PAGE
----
Mangano looks at homelessness as a system of broken policies that needs to be fixed, and his research led him to conclude that “Housing First” is the best replacement policy. His primary goal: to get people housed. And for thousands of homeless people, particularly those with serious mental illnesses, it worked. But for some others, such as families with drug and domestic abuse issues, it didn’t.

Meanwhile, Megison looks at homelessness as a symptom of much-deeper causes: poverty, addiction, broken families—and he says giving somebody housing won’t solve the root issues that made them homeless in the first place. Many of the homeless population aren’t “cannots” but “will nots,” he said, yet “Housing First” treats the entire population like “cannots,” thus treating them as lifelong victims trapped in a lifelong cycle of dependency, instead of transforming them into active, contributing members of society who no longer need to depend on subsidized housing or welfare checks.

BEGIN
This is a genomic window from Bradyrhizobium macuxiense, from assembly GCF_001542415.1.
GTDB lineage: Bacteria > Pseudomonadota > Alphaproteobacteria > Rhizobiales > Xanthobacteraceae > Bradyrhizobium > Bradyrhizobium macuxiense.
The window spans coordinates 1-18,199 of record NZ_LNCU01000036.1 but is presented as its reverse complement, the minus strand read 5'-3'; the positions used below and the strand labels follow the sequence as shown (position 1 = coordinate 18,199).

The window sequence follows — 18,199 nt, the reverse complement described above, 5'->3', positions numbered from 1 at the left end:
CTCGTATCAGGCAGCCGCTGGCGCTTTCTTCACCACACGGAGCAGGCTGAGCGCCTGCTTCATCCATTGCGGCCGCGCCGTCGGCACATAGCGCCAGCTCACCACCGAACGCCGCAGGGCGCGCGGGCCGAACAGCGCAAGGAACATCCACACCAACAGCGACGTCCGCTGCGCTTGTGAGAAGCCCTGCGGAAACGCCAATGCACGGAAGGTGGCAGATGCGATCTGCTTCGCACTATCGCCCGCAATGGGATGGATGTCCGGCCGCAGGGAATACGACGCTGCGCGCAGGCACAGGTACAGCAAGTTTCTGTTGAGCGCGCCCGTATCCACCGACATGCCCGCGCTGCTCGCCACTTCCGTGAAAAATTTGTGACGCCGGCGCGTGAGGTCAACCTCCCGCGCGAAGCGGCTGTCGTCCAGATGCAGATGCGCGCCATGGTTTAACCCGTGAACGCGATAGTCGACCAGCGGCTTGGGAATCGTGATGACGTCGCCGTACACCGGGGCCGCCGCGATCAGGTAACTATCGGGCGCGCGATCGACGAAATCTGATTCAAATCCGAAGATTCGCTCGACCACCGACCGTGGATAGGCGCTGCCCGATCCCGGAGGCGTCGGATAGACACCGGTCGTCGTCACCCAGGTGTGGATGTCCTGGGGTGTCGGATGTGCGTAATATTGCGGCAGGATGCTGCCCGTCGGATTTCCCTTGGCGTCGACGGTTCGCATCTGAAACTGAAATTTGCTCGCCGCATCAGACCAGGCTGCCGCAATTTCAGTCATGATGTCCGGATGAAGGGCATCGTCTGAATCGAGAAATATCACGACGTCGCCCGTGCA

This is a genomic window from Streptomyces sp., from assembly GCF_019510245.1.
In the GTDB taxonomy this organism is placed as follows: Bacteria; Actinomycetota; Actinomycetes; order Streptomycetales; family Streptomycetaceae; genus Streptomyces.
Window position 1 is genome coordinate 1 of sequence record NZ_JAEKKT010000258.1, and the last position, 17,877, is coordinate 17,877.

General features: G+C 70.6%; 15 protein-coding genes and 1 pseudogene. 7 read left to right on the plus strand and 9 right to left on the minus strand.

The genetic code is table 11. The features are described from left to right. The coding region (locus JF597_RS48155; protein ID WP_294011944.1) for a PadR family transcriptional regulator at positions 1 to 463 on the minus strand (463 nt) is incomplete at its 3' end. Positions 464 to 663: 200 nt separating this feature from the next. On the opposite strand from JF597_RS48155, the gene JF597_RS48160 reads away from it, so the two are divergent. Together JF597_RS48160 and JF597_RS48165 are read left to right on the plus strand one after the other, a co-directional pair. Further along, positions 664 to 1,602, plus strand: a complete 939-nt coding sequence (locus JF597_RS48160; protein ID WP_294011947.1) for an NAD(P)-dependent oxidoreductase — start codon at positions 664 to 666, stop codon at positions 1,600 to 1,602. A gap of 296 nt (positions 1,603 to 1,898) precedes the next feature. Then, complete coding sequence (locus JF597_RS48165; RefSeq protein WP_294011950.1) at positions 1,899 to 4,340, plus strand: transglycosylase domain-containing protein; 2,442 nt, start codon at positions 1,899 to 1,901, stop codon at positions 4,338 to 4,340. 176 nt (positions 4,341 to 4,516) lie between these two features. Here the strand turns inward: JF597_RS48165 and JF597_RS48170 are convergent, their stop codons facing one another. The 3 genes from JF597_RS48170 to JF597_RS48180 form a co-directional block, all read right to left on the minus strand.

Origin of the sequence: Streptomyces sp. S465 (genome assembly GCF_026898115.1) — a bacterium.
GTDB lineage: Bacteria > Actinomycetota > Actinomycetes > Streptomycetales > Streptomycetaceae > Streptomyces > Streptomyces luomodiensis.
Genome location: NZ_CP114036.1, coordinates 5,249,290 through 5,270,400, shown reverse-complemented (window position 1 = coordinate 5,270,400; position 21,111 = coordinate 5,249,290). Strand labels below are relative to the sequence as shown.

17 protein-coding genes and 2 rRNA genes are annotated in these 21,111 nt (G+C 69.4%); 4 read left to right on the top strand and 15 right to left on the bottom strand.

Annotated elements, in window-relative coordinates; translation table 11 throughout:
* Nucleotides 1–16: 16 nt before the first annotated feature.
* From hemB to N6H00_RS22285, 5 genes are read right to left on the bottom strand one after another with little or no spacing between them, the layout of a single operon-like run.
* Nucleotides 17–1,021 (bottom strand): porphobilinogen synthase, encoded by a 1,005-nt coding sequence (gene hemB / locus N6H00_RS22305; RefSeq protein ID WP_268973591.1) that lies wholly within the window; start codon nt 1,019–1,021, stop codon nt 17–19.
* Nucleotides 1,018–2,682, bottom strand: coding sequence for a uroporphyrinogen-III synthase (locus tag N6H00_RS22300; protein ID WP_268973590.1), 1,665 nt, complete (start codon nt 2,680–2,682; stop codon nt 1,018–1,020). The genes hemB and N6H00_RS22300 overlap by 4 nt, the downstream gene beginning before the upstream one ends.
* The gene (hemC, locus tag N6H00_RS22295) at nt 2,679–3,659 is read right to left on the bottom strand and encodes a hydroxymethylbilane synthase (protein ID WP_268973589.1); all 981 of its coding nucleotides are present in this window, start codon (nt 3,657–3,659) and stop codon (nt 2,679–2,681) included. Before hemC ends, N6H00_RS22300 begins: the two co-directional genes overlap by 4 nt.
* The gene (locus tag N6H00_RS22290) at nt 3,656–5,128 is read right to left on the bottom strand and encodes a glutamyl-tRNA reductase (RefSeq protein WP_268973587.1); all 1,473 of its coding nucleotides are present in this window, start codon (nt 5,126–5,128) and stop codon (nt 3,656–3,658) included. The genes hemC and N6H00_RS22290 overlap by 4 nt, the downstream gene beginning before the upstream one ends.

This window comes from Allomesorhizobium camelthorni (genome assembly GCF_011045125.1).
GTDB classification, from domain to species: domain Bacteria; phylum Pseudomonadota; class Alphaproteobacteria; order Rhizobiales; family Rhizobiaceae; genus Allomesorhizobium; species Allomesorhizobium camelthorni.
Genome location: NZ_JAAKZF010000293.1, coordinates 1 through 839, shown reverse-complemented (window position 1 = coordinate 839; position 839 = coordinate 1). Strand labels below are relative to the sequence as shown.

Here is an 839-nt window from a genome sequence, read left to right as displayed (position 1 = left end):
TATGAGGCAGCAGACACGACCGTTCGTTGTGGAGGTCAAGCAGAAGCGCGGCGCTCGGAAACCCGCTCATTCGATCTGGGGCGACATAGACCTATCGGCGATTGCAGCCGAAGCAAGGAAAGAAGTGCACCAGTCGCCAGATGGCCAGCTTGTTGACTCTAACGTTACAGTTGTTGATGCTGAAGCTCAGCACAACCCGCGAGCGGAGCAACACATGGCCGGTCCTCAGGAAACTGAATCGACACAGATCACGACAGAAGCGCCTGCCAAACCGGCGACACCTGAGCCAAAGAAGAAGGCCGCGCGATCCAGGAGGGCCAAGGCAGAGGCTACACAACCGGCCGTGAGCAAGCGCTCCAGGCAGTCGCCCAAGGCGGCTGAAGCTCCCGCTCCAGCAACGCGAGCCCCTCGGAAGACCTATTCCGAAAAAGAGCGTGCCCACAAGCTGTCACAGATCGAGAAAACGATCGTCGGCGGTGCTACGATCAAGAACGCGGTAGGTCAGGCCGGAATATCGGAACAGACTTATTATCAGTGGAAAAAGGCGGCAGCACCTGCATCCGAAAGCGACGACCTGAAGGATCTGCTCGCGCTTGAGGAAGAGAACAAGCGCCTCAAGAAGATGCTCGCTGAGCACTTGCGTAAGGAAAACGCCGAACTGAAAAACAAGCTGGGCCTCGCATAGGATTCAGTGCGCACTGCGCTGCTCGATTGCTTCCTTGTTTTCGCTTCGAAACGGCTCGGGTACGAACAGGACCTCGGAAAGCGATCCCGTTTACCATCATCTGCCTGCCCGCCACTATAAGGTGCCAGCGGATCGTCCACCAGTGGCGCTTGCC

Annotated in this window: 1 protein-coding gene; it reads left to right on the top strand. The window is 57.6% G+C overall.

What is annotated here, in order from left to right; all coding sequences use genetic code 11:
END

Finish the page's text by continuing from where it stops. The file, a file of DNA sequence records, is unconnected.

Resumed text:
Greg Schneider/Genesis

Megison (Greg Schneider/Genesis)

When I met Amber Gann, she was 18 months into her program at Solutions for Change. After her disastrous experience with “Housing First” and her second rehab stint, she arrived at Solutions in the group’s pickup van, desperate to patch her life back together. Now halfway through the program, she says she’s learned how to deal with her childhood in a meth-addicted household, how to manage money, how to parent and form healthy relationships.

Today Gann has her children back and regularly volunteers at her kids’ PTA, her church, and a Twelve-Step program. She has been sober for two years and works for Solutions in development. This year she paid taxes for the first time, and she hopes to become a paralegal by the time she graduates the program.

Gann used to rage at HUD because she had been waiting for a Section 8 housing voucher for eight years, but now she wonders if she had the wrong goal: “Since coming here, I wonder … maybe my goal should be to get to a point where I don’t need that voucher, … that I shouldn’t be a person who’s always take, take, take, but to give back. I never knew that was important, I never knew how to give back. Now I’m learning to.”

Sophia Lee

Sophia Lee

Sophia is a senior reporter for WORLD Magazine. She is a World Journalism Institute and University of Southern California graduate. Sophia resides in Los Angeles, Calif., with her husband. Follow her on Twitter @SophiaLeeHyun.